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Source: Alpaca Owners Association news release

Alpaca Registry, Inc. and Alpaca Owners and Breeders Association have announced that their members have voted to approve a merger to form a single organization. The newly formed Alpaca Owners Association, Inc. (AOA) represents over 10,000 members.

"Forming a single organization eliminates duplication in office staff, technology, insurance, elections, financial audits and office space, among other things," said Bonnie Potter, President, AOA Board of Directors. "Equally important for our members is having a single organization to call to get all questions answered and a single internet gateway where they, and the public, can access information about alpaca farms, alpaca shows and other aspects of our industry. "

Potter said that by combining the strengths and resources of both organizations into one, they will be able to provide a higher level of service and support to members.

Headquartered in Lincoln, Nebraska, AOA serves as the national livestock association for alpacas in North America. As the largest alpaca association in the world, AOA facilitates the expansion of a strong and sustainable alpaca industry through the tracking of bloodlines, registration and transfer of alpacas, national educational outreach, the national show system, marketing, public relations and its highly respected judges training program.

Current members of AOBA and ARI have been transferred to Alpaca Owners Association, Inc.

The merger became effective on January 14, 2014. For more information, call (402) 437-8484 or visit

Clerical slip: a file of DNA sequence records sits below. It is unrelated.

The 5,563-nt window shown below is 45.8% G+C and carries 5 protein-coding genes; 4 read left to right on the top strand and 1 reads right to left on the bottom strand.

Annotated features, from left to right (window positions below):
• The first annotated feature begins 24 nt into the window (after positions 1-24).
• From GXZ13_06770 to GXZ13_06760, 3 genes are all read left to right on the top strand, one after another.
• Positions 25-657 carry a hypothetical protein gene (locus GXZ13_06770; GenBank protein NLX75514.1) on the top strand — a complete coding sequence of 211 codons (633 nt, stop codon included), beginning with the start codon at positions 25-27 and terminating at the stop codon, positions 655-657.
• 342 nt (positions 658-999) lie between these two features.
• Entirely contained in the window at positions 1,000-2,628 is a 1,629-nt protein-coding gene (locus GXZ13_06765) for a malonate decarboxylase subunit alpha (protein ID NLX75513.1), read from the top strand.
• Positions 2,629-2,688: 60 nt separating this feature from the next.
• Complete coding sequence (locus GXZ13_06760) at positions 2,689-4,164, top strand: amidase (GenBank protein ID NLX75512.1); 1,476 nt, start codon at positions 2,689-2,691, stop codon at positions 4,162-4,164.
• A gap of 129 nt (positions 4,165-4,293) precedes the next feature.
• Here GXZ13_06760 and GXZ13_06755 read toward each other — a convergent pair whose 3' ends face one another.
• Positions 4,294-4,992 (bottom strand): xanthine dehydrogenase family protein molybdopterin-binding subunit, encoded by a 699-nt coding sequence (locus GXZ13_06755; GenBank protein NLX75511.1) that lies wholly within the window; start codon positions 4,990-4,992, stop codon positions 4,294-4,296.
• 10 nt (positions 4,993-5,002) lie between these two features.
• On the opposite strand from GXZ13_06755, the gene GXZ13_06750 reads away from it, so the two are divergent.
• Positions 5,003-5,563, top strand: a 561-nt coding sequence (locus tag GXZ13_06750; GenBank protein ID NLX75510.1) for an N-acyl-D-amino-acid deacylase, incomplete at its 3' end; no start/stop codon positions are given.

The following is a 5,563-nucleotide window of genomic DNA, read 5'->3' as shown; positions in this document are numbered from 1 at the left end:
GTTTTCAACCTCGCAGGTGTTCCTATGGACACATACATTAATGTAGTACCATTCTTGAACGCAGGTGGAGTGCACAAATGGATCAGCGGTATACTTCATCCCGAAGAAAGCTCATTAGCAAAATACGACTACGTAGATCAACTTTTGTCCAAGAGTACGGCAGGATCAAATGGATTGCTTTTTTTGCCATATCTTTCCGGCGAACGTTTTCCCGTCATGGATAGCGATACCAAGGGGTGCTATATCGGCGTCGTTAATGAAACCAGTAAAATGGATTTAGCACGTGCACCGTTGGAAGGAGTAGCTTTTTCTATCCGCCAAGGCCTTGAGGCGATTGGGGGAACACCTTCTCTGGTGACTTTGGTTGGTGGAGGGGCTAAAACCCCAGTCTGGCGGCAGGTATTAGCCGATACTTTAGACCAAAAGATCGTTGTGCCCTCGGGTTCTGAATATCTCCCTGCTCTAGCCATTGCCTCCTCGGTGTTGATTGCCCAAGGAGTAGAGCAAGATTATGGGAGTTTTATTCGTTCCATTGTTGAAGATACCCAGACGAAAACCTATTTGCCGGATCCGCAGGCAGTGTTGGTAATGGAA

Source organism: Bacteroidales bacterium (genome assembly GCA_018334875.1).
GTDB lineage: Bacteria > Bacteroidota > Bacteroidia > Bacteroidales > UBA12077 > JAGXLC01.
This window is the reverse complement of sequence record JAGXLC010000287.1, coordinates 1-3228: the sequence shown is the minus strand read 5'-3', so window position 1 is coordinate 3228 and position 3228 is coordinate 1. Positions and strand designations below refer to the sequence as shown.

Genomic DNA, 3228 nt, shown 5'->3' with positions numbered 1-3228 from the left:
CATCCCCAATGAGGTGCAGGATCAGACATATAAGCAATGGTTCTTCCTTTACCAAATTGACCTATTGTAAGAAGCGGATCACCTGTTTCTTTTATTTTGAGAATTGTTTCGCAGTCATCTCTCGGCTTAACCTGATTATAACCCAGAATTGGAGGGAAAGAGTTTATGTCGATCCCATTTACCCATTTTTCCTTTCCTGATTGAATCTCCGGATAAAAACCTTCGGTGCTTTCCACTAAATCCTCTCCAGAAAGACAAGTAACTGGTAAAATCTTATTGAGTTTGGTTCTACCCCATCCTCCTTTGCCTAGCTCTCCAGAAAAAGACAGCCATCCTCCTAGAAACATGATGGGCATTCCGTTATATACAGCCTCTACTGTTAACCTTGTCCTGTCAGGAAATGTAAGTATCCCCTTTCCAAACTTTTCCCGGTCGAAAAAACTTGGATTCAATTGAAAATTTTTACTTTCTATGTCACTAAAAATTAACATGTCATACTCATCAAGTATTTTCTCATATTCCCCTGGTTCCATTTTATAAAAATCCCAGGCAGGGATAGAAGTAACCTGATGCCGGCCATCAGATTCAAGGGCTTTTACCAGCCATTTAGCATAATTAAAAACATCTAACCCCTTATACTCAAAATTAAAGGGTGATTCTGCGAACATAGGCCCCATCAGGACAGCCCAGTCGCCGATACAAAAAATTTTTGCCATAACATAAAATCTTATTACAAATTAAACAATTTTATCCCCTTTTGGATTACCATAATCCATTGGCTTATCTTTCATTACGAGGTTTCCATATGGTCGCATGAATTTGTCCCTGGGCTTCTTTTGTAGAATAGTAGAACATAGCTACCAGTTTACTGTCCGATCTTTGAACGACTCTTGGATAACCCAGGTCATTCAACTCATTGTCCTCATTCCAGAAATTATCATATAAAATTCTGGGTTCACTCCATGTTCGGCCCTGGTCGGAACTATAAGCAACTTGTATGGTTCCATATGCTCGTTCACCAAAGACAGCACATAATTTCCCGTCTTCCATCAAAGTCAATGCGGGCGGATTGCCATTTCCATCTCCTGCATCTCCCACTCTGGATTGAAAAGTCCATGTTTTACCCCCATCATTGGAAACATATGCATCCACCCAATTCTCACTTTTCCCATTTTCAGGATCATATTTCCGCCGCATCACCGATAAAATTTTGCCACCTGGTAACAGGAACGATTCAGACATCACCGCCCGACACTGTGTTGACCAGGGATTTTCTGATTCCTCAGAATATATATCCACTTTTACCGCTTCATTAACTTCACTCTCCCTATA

About Alpacas
Alpacas, cousins to the llama, are beautiful, intelligent animals native to the Andean Mountain range of South America, particularly Peru, Bolivia and Chile. The United States first commercially imported alpacas in 1984. There are now more than 194,000 ARI (Alpaca Registry, Inc.) registered alpacas in North America.

Today, the United States boasts two types of alpacas. Although almost physically identical, the two types of alpacas are distinguished by their fiber.

The Huacaya (wa-Ki'-ah) is the more common of the two and has a fluffy, extremely fine coat. On the other hand, the Suri (SUR-ee) is more rare and has fiber that is silky and resembles pencil-locks.

Adult alpacas stand at approximately 36 inches at the withers and generally weigh between 150 and 200 pounds. They do not have horns, hooves, claws or incisors.

Alpacas are alert, intelligent, curious and predictable. Social animals that seek companionship, they communicate most commonly by softly humming.

About Alpaca Fiber
Alpacas are shorn, without harm, every twelve to eighteen months. Each alpaca can produce five to ten pounds of luxurious fiber.

Long ago, this fiber was reserved for royalty. Today, it is purchased in its raw fleece form by hand-spinners and fiber artists, while knitters buy it as yarn.

Because of its soft texture, alpaca fiber is sometimes compared to cashmere. The fiber also has the luster of silk, making it even more coveted.

Alpaca is just as warm as wool, yet it is a mere 1/3 the weight. It comes in 22 natural colors and can be dyed any desired shade.

Containing no lanolin, alpaca fiber is also naturally hypoallergenic. Most people who are sensitive to wool find that they can wear alpaca without the itching or irritation they feel from wool because alpaca fiber is smooth.

Additional performance characteristics include: stretch, water repellency and odor reduction. For travelers, clothing made from alpaca is desirable because it is wrinkle-resistant.

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